The Future of HR, part 17: can organizations be beautiful machines?

What can we learn from other organisations?

Once in a Board meeting we were listening to stories from other organisations. Question on the table: what, if anything, can we learn from them? One example came from a big global company. It was an intriguing success story. In this organisation everything was perfectly organised. The strategy deployed into annual business plans, with clear sales goals per department. A global ERP system that made it impossible to hide: the only recognised realities are the figures in the system. Work processes that were standardised across the globe. This enabled them to plug in and replace employees anywhere in the process, without any disruption. A very transparent global sales process, with clear steps to follow. This company was a very popular employer. As a young professional you can learn a lot, and if you are successful, you can have a fast career. This was a global meritocracy, where potentially everyone has a chance to become the CEO.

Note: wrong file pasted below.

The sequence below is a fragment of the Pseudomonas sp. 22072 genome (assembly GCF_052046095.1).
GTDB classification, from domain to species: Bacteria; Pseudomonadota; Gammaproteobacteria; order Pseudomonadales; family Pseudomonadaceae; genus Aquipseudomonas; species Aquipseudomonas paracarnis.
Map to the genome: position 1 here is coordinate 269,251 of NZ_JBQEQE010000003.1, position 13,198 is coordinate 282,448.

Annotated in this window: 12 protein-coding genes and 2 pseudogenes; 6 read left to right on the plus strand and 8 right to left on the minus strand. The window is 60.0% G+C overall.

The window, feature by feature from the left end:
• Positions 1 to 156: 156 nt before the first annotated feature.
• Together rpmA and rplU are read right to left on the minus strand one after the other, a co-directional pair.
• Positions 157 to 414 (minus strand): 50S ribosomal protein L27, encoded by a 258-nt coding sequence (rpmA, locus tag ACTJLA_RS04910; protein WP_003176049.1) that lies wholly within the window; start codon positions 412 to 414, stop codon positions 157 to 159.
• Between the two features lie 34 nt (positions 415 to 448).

The organisation as a perfect machine

While listening to the story, I felt that I blocked. This was the prototype of an organization I would not like to work in. This was the total opposite of my ideal. This was the organization as a perfect machine. The whole presentation was full of phrases as: standardization, automation, industrialization, people-independent processes, client-push and not client-pull etc.
My perception became blurred, and when it was my turn to mention a couple of lessons we could take into account, I could not mention one. Not even one…. I could only see this big global machine, and felt the fear that this was going to be our ideal role-model.

A colleague rescued me

One of my colleagues came to my rescue. He said: “Tom, I can mention a few that will appeal to you. (1) the constant change that is the standard in the organisation, (2): they give young people quickly the chance to get big responsibilities, and (3) the performance culture that is really ingrained in the organisation.
Later, when I had regained my composure, I was able to see many more. The rigid standardisation of the sales process being one of them.
So the question is how we can incorporate the lessons of this company into our organisation, without becoming one big global machine. The dilemma to reconcile: can you be a perfect and smoothly running machine AND a diverse forest that is organically growing in all directions without too much foresting.

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